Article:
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Stiffs Prospect Watch: Lauri Markkanen

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The small-ball revolution has paved the way for big men “unicorns” - is the 7-footer from Finland the next mythical beast to make his way to the NBA?

NCAA Basketball: Arizona at Stanford Stan Szeto-USA TODAY Sports

It’s been 23 years since the 1994 Denver Nuggets upset the Seattle Supersonics in the playoffs, lead by the 7’2” defensive ace Dikembe Mutombo.

The Nuggets legend had his jersey retired by the team at the beginning of the season, a fitting tribute for a remarkable player. The league has changed dramatically since the days when Mutombo was blocking shots and wagging his finger. There are teams running their offense through 7-footers, big men knocking down 3-pointers from 28 feet, all while cleaning the glass and blocking shots.

NBA teams have been searching for “the next Dirk” in the draft since the German prospect joined the Dallas Mavericks in 1998. With the play of Lauri Markkanen at Arizona, those Dirk Nowitzki comparisons are starting to percolate once again.

While Markkanen reminds me more of junior-year Frank Kaminsky than the future Hall of Fame player that Nowitzki is, it is a fitting place to start the discussion on the Arizona forwards talents.

Markkanen’s offensive efficiency is astounding. Through 15 games, he’s averaging 15.8 points per game (21 percent of Arizona’s points per game mark) on 49/84/44 shooting. Markkanen has been given a green light from the perimeter from Sean Miller, and is averaging 4.67 attempts per game.

Markkanen has a release more suited more catch and shoot situations - he’s not as much of a threat off the dribble to score off a jump shot. Here you can see the value he can bring to a team off a pick and pop - a play the Nuggets can run frequently with guards like Gary Harris, Emmanuel Mudiay, and Jamal Murray. Switch the big onto the guard, and Markkanen can shoot over the smaller defender. Keep the big in the paint, and Markkanen can shoot over the late contest or drive past him to the rim.

He’s not limited to just launching jumpers though, with a strong first step and the quickness to get into the paint. He’s developing his ability to do more than just drive straight to the cup, and he can get tunnel vision when he puts the ball on the floor.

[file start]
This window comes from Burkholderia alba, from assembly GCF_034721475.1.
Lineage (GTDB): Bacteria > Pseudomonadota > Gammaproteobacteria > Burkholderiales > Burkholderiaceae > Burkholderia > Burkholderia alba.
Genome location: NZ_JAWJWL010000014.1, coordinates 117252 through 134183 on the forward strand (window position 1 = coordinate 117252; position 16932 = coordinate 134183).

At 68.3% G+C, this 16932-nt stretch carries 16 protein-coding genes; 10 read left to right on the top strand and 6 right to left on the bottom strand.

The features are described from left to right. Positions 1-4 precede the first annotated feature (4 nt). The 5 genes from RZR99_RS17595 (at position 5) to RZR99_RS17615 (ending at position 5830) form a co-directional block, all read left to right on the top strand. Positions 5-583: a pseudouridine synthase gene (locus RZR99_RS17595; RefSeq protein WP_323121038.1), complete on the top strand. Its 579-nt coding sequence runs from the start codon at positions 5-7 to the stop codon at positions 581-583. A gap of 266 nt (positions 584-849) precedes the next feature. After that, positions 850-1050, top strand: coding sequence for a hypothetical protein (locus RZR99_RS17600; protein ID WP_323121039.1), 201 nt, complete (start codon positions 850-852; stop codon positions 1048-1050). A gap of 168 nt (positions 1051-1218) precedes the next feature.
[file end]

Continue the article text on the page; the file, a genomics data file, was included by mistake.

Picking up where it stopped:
He has a back to the basket game, but his performance on these plays highlights some of the strengths and weaknesses he has at this point in his career.

Here are some clips of Markkanen against another skilled freshman with NBA aspirations, Michigan State forward Miles Bridges. Arizona is playing with one other big man, allowing Markkanen to establish deep positioning in the post. He collects the entry pass, takes a move to his left, and flips in a hook shot over the smaller Bridges. In the second clip, Bridges has pushed him out away from the rim, and he takes an awkward jumper (albeit after being fouled before the shot attempt).

Markkanen is a great offensive player, but his contributions on defense are not what is going to get him drafted. He’s had to play some small forward for Arizona as the team has dealt with injuries, but regardless he’s not much a rim protector despite his height. He has the athleticism to keep up with guards when switched out on the perimeter, but lacks the strength to battle with bigs in the paint.

He averages 7.3 rebounds per game, which is tops for the Wildcats, but can be pushed around on the defensive glass. From the games I’ve watched, he struggles to rebound in traffic, but has a good motor and chases down long rebounds. It’s encouraging to me that he isn’t afraid to mix it up - he just doesn’t have the strength to gain an advantage.

In a way, he reminds me of Domantas Sabonis defensively - he’s going to give great effort, but the physical tools are going to limit him against elite talent. Some nights he’ll be reliable, but other nights there’s the potential to get torched. As far as a pro comparison, I think he has a ceiling of a higher usage Channing Frye. Markkanen should be able to handle more responsibility on offense, but lineups when he’s on the floor will need to rely on outscoring the opponent rather than limiting them on defense.

I’m not certain on if there is a fit for Markkanen on the Nuggets. He’ll need to play next to an above average defender at center if he’s going to be a NBA power forward, and the Nuggets don’t have one of those at the moment. With his size, he could be a small-ball center, but the Nuggets might rather play Nikola Jokic, who is a far superior passer, in that role.

Markkanen is also likely to be a top-10 pick in the draft. He’s such a talented offensive player, a team is going to take a chance on him being an average defender over his career and pull the trigger on him early. With the Nuggets mudding around near the 8-seed for the playoffs, and the Grizzlies firmly established as a playoff team, it’s highly unlikely the Nuggets will have a chance to draft him.

Markkanen could be an exciting prospect for the Nuggets as a backup center, especially if the team trends towards more of an offensive juggernaut approach towards winning games, similar to the Houston Rockets. Unfortunately, teams shouldn’t be trying to draft backups with a top-10 pick, so I don’t see a fit with him and the Nuggets pending a major trade.